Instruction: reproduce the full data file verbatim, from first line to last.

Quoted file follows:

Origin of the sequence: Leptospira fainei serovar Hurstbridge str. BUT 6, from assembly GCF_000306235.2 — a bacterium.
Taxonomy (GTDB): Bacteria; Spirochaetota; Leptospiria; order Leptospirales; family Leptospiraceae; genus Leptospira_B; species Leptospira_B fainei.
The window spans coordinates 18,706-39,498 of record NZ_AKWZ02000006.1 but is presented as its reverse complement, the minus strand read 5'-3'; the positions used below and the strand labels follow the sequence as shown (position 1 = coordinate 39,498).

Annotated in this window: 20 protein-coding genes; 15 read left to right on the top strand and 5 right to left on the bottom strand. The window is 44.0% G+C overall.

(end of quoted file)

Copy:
Origin of the sequence: Leptospira fainei serovar Hurstbridge str. BUT 6, from assembly GCF_000306235.2 — a bacterium.
Taxonomy (GTDB): Bacteria; Spirochaetota; Leptospiria; order Leptospirales; family Leptospiraceae; genus Leptospira_B; species Leptospira_B fainei.
The window spans coordinates 18,706-39,498 of record NZ_AKWZ02000006.1 but is presented as its reverse complement, the minus strand read 5'-3'; the positions used below and the strand labels follow the sequence as shown (position 1 = coordinate 39,498).

Annotated in this window: 20 protein-coding genes; 15 read left to right on the top strand and 5 right to left on the bottom strand. The window is 44.0% G+C overall.